Sans is Sparing You (GENOCIDE ROUTE) by FunAndFreaky on DeviantArt
Screenshot taken from DevientArt.com

But Chara is different from everyone else in one other dimension. Ultimately, everyone but Chara responds to mercy. Even those who resist it vehemently at the beginning, such as Asgore and Flowey, eventually come to accept that they’re worthy of forgiveness. Chara (you) rejects it at every turn, kill despite people begging for their lives, and at the end, there’s no way to justify anything in the genocide route because you have to go out of your way to complete this route. You can’t accidentally happenstance on it.

There is no question of mercy for you because it’s ultimately Sans that has to answer. Can you forgive someone who doesn’t feel remorse for what they’ve done?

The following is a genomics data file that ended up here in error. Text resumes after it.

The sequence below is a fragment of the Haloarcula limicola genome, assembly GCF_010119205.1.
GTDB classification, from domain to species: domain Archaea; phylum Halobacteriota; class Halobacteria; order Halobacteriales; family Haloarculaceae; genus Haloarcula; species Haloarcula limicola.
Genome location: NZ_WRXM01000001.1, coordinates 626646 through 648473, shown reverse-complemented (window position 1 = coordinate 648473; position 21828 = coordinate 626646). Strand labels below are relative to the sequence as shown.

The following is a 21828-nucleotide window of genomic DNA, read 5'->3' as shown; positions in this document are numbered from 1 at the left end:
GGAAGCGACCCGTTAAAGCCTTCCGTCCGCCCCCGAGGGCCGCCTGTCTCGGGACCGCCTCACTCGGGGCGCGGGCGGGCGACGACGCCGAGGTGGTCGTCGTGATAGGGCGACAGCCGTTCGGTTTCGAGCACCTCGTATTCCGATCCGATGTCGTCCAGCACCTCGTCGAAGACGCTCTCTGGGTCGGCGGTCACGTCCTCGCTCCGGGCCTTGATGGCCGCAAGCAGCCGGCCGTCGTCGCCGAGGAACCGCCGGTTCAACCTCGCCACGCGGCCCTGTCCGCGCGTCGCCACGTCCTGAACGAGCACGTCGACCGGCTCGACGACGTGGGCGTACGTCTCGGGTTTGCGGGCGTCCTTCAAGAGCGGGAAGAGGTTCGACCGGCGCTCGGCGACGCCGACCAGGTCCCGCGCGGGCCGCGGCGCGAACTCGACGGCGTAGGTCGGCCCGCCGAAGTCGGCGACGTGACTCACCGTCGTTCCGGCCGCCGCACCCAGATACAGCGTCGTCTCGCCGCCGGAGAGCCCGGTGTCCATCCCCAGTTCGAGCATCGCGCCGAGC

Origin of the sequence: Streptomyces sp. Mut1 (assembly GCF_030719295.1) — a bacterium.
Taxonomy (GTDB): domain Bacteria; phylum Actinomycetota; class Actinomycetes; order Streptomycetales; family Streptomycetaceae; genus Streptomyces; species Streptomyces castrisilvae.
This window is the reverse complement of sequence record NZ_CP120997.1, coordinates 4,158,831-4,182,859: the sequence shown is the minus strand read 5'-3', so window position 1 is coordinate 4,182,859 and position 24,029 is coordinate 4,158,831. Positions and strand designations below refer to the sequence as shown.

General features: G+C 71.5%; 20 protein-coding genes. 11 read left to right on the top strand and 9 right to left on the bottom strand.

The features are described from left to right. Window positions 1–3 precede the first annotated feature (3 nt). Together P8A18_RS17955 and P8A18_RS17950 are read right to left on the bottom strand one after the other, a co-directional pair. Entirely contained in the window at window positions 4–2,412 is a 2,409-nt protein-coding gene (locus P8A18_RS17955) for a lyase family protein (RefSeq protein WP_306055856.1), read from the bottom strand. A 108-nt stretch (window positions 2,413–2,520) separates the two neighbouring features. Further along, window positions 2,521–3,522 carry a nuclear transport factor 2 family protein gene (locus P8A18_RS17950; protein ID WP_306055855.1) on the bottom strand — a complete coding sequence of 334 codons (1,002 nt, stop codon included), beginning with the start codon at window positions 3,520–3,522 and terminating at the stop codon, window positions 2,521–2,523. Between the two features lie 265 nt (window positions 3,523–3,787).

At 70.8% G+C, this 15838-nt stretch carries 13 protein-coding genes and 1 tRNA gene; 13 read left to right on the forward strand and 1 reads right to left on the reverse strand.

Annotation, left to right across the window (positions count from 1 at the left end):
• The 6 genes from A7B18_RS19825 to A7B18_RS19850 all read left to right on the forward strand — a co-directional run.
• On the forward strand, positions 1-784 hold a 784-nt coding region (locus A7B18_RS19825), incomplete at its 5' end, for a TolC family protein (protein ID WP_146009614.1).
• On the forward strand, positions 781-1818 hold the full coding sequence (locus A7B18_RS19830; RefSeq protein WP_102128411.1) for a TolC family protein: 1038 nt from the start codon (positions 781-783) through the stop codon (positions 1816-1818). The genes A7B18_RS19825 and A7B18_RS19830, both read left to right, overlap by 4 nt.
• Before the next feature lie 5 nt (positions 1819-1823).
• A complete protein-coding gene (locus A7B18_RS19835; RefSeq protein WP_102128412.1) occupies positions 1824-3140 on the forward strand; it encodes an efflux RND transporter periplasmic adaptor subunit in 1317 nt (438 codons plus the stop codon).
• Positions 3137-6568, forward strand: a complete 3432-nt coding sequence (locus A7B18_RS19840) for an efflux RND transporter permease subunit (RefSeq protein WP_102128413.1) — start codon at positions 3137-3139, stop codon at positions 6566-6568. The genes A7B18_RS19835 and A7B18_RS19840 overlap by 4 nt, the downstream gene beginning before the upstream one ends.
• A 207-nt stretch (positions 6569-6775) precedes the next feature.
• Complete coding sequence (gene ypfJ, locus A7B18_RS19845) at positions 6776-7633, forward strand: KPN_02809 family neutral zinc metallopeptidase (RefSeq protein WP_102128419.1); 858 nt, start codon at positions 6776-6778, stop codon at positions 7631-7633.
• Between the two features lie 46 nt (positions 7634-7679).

What is Undertale’s Message?

screenshot taken from undertale by Erin Lewis

Undertale’s message is answered by the two final questions of mercy that comes from Flowey and Chara:

 Can you forgive someone who’s done nothing to deserve it?
 Can you forgive someone who doesn’t feel remorse for what they’ve done?

The first is up to the player, but in order to complete the pacifist route you have to spare Flowey, so the game does lean towards yes to the first question. You can forgive people who don’t deserve it, but with Chara’s question it adds the stipulation that it should be someone who feels remorse for what they’ve done. Flowey does feel bad, this being revealed in the True Ending with Asriel l Dremurr.

Thusly, Undertale’s ultimate message to its players is this: Anyone who genuinely feels remorse for their actions are worthy of mercy.

This alone is why Undertale has a special place in my heart, because it’s such a difficult theme to convey, and everyone interprets mercy differently, and I hope that the more people play this game, the more they share this sentiment.